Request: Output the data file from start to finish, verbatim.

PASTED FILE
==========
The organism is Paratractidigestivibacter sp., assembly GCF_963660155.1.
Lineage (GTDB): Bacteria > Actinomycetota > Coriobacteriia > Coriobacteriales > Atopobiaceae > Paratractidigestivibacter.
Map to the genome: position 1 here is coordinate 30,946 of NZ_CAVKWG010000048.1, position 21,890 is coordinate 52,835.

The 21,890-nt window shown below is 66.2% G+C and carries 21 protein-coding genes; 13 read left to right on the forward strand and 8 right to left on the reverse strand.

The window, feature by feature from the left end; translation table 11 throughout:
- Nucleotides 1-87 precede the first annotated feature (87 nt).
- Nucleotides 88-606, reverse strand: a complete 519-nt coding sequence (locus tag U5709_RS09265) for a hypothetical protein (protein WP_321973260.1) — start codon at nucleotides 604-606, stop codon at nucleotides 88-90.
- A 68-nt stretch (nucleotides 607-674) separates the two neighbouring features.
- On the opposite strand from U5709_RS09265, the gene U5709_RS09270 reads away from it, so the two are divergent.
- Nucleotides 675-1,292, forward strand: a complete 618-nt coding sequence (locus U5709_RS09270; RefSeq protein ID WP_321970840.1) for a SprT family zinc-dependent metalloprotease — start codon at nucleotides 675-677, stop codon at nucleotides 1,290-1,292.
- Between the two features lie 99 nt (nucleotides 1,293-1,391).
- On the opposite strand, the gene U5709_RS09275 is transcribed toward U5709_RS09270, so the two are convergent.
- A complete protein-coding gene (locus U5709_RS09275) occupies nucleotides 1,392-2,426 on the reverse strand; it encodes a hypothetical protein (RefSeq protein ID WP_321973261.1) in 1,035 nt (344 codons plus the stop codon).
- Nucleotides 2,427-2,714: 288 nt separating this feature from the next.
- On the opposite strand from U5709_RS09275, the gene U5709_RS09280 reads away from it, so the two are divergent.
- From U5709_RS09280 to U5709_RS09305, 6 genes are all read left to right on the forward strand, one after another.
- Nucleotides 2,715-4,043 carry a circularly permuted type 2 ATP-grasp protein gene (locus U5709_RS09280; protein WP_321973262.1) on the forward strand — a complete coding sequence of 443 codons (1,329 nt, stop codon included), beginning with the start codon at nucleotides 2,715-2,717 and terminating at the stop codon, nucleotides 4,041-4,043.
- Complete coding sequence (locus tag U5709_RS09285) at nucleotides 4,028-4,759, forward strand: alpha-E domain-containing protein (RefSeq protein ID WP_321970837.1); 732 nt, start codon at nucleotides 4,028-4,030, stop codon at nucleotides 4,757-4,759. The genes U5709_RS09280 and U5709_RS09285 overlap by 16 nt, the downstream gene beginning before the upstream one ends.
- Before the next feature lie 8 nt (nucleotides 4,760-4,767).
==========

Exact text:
The organism is Paratractidigestivibacter sp., assembly GCF_963660155.1.
Lineage (GTDB): Bacteria > Actinomycetota > Coriobacteriia > Coriobacteriales > Atopobiaceae > Paratractidigestivibacter.
Map to the genome: position 1 here is coordinate 30,946 of NZ_CAVKWG010000048.1, position 21,890 is coordinate 52,835.

The 21,890-nt window shown below is 66.2% G+C and carries 21 protein-coding genes; 13 read left to right on the forward strand and 8 right to left on the reverse strand.

The window, feature by feature from the left end; translation table 11 throughout:
- Nucleotides 1-87 precede the first annotated feature (87 nt).
- Nucleotides 88-606, reverse strand: a complete 519-nt coding sequence (locus tag U5709_RS09265) for a hypothetical protein (protein WP_321973260.1) — start codon at nucleotides 604-606, stop codon at nucleotides 88-90.
- A 68-nt stretch (nucleotides 607-674) separates the two neighbouring features.
- On the opposite strand from U5709_RS09265, the gene U5709_RS09270 reads away from it, so the two are divergent.
- Nucleotides 675-1,292, forward strand: a complete 618-nt coding sequence (locus U5709_RS09270; RefSeq protein ID WP_321970840.1) for a SprT family zinc-dependent metalloprotease — start codon at nucleotides 675-677, stop codon at nucleotides 1,290-1,292.
- Between the two features lie 99 nt (nucleotides 1,293-1,391).
- On the opposite strand, the gene U5709_RS09275 is transcribed toward U5709_RS09270, so the two are convergent.
- A complete protein-coding gene (locus U5709_RS09275) occupies nucleotides 1,392-2,426 on the reverse strand; it encodes a hypothetical protein (RefSeq protein ID WP_321973261.1) in 1,035 nt (344 codons plus the stop codon).
- Nucleotides 2,427-2,714: 288 nt separating this feature from the next.
- On the opposite strand from U5709_RS09275, the gene U5709_RS09280 reads away from it, so the two are divergent.
- From U5709_RS09280 to U5709_RS09305, 6 genes are all read left to right on the forward strand, one after another.
- Nucleotides 2,715-4,043 carry a circularly permuted type 2 ATP-grasp protein gene (locus U5709_RS09280; protein WP_321973262.1) on the forward strand — a complete coding sequence of 443 codons (1,329 nt, stop codon included), beginning with the start codon at nucleotides 2,715-2,717 and terminating at the stop codon, nucleotides 4,041-4,043.
- Complete coding sequence (locus tag U5709_RS09285) at nucleotides 4,028-4,759, forward strand: alpha-E domain-containing protein (RefSeq protein ID WP_321970837.1); 732 nt, start codon at nucleotides 4,028-4,030, stop codon at nucleotides 4,757-4,759. The genes U5709_RS09280 and U5709_RS09285 overlap by 16 nt, the downstream gene beginning before the upstream one ends.
- Before the next feature lie 8 nt (nucleotides 4,760-4,767).